Since about this time last year, I started getting an itch to hop back into the world of motorcycles. It's something I haven't done since I was a youth, and with the price of gasoline these days it's not the worst way to save a buck. While that decision was an easy one, the harder query remains "which one do you want."

Growing up, having a motorcycle meant you had a dirt bike. Small gas tanks, long-travel suspension, knobby tires, and a lingering smell of premix were the tell-tale signs of an amazing childhood. In rural Southwest Oklahoma, it was like a cult that so many youths belonged to. I don't remember a single friend not having a dirt bike. We'd spend all week working on them just to go out and break stuff on Saturdays. Life was grand.

I'm not sure if it was the smoking good deal or my own trying to capture the past, but I ended up rolling home with the fastest dirt bike I've ever owned one random day last summer... but it's not enough to scratch the itch.

As I started to think I'd like something to ride on the pavement again, I started looking around at some of my favorite models from the past. Initially, it started out with the infinitely cool old vintage Honda CBs, but as fun as it would be to run around on something kitschy-cool in town, it'd be cooler to have something that could do some serious highway models.

In what I'm assuming is a normal progression, when I realized a small city bike wouldn't cut it out on the open road, I started looking into other bigger models. I've been on a handful of Harley's and can positively say they're not for me. That slouched, hanging from the monkey bars while your legs are lulled to sleep by the vibration just isn't for me.

I thought "Maybe it's time I look at one of those BMW GS 1200's." It was the classic go anywhere, see anything travel bikes, but I'm not familiar with those engines, so it was an easy-come-easy-go thought. Thinking it might even be too big, I thought I'd go smaller.

Our local dealer had a Suzuki V-Strom 650 in the showroom. While attractive, it seemed a little small. Kawasaki had a similar Versys 650 but who buys a travel bike on a 19" front wheel? I sat on a slightly larger Yamaha Tanere 700, but I've never been a fan of their gear boxes, and that's when I saw the best-looking bike I've ever seen.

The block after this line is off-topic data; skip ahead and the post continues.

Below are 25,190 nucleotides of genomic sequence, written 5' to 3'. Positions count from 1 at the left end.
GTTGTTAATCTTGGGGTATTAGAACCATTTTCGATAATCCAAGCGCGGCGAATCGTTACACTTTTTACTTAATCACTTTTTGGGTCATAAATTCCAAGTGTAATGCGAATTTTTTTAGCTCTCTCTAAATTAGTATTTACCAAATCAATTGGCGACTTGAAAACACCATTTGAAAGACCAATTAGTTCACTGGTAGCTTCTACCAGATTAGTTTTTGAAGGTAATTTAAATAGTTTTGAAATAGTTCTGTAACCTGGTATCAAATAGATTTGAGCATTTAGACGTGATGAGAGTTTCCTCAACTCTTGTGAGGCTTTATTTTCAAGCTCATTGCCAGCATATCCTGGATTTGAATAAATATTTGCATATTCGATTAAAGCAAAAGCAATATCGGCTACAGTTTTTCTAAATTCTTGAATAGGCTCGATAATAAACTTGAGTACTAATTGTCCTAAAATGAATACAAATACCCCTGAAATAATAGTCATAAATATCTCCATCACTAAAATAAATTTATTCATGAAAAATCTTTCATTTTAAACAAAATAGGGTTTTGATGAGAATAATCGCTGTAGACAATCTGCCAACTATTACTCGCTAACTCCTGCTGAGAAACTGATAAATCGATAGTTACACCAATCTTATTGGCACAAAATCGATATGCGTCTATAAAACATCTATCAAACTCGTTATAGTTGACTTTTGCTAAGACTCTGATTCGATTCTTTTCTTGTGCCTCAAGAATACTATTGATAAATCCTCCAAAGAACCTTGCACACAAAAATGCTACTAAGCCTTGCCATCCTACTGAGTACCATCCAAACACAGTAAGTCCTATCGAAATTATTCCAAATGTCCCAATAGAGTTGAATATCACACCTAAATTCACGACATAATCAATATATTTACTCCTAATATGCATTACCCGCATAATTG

Maybe I'm showing a little too much of my 80s childhood, but the Honda Africa Twin is straight out of a classic Dakar rally. Built like a bulldog, Honda's legendary reputation for reliability, and a price tag that didn't sting too bad in the pocketbook, I thought this was the one until I really gave it some deep thought.

As I was looking for something that could take me through Monument Valley or up the Al-Can Highway, I realized this bike probably wouldn't be the best choice. There's no doubt it could do it and look good doing so, but I'm wanting to tour the country in lieu of racing across it. Instead of following that traditional motorcycle cyle of owning a dozen bikes in my adulthood, I figured I could just skip to the end and hop straight onto a Gold Wing.

Release the mockery.

I know, Gold Wings are the "old man bikes" of the world. It's a reputation that Gold Wing earned by being the bike that achy old bikers could lay into as a last resort to keep them on two-wheel burning up the road. Like a couch on wheels, it's a bike that can do hundreds of thousands of miles. The fact that you normally only saw old dudes on them was young men traditionally shoot for style rather than comfort, and these Gold Wings cost an arm and a leg to get into if you're looking at a new model.

Back in the 80s, when the Gold Wing became the Gold Wing, it was the most technologically advanced motorcycle in the world. Even to this day, it's still the most tech-advanced production bike in the world. Only having a handful of iterations, there's a shockingly huge used market for these bikes, and there are so many of them, stepping into the ultimate touring motorcycle is shockingly affordable even today.

Still, it's the old man bike and I've yet to grow into an old man. My pals still fancy style over substance, but I suspect when I come rolling in on that smooth leather-clad rolling recliner, it might just win hearts and minds in my little click of bros. It's a bet I'm willing to take too. I don't care if it's an old man bike, I was raised smart enough to look to the old-timers to see how something is really supposed to be done.

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